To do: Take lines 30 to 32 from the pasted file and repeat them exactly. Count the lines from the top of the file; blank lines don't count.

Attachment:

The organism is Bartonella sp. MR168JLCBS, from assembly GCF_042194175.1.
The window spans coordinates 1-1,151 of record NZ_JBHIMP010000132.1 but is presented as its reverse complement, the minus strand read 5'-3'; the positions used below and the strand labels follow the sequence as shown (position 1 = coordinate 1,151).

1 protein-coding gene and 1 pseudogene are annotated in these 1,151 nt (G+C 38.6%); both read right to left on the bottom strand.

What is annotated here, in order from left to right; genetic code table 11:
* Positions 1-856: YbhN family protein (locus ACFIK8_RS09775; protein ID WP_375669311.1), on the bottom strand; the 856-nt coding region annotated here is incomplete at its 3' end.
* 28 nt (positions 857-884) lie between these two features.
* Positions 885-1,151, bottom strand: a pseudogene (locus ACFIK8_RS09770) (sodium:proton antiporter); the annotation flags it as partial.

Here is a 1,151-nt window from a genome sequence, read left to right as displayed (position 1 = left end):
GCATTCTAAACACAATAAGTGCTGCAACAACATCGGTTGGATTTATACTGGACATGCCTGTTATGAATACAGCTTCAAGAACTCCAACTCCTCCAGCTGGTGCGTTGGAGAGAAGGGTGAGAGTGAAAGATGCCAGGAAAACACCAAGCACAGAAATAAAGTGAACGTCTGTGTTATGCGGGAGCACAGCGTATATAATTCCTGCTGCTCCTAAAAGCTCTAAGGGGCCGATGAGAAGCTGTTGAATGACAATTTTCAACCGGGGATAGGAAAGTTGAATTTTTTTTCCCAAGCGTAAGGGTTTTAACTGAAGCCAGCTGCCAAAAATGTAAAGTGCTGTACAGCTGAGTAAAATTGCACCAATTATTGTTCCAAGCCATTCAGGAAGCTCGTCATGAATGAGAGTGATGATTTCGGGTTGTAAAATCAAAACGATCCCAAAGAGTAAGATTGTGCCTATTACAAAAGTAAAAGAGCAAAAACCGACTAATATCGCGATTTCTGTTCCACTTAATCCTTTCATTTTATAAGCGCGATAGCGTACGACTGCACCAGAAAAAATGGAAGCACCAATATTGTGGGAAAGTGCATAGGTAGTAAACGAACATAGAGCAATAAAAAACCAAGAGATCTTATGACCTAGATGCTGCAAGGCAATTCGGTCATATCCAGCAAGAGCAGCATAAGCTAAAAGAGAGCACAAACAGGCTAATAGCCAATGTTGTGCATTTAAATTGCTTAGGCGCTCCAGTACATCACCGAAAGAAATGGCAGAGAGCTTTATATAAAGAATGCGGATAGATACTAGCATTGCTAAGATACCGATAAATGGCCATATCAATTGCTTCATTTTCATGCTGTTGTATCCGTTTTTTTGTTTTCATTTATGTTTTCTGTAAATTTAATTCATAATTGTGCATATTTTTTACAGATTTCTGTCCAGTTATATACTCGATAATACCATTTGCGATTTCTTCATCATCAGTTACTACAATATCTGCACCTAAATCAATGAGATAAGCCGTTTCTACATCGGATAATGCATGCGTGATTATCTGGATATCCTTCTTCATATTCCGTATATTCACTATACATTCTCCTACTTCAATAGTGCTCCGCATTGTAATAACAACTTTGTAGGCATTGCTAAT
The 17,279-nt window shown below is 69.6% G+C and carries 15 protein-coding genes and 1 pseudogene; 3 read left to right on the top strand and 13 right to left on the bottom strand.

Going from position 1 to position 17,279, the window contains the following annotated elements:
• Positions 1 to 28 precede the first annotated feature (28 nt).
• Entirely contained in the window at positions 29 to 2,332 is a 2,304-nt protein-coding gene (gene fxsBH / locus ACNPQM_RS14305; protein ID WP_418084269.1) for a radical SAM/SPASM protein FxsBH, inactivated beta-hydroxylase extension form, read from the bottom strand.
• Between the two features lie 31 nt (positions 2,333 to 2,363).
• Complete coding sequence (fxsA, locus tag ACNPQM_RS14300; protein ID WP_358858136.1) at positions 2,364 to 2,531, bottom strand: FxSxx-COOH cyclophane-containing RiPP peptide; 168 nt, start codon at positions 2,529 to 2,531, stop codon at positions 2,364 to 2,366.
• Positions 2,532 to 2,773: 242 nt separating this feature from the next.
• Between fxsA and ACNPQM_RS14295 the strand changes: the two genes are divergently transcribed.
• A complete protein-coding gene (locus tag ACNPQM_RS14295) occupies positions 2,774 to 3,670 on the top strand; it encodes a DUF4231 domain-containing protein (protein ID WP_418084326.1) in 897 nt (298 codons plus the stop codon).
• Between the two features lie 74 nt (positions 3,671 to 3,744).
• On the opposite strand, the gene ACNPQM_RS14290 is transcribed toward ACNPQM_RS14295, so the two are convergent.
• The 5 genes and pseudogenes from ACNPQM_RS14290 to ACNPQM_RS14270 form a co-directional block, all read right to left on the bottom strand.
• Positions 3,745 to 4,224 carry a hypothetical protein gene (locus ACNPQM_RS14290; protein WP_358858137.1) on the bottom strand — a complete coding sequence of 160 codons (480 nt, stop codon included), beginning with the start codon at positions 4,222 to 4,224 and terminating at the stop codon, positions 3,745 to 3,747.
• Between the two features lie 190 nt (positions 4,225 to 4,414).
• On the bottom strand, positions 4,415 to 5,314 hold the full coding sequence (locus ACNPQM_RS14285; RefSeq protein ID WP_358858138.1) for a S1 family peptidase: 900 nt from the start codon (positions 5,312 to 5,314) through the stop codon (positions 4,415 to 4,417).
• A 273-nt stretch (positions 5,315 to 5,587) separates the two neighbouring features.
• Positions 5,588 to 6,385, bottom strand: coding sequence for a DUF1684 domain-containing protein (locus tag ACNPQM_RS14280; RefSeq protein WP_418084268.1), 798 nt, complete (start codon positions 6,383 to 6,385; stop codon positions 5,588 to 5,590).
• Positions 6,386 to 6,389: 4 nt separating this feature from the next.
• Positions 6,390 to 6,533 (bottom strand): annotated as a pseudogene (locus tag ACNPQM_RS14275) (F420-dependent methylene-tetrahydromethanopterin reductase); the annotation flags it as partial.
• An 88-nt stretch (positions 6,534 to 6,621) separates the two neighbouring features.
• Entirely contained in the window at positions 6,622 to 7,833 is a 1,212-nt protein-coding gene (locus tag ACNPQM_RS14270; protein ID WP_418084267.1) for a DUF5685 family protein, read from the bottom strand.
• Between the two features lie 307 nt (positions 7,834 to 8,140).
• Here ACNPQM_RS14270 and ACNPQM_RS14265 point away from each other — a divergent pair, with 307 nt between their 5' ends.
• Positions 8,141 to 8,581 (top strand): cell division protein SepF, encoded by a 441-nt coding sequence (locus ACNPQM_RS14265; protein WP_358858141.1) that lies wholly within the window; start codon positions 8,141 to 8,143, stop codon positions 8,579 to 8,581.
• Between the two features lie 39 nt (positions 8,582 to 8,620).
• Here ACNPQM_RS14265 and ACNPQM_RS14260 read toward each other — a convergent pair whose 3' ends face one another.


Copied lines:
• Entirely contained in the window at positions 6,622 to 7,833 is a 1,212-nt protein-coding gene (locus tag ACNPQM_RS14270; protein ID WP_418084267.1) for a DUF5685 family protein, read from the bottom strand.
• Between the two features lie 307 nt (positions 7,834 to 8,140).
• Here ACNPQM_RS14270 and ACNPQM_RS14265 point away from each other — a divergent pair, with 307 nt between their 5' ends.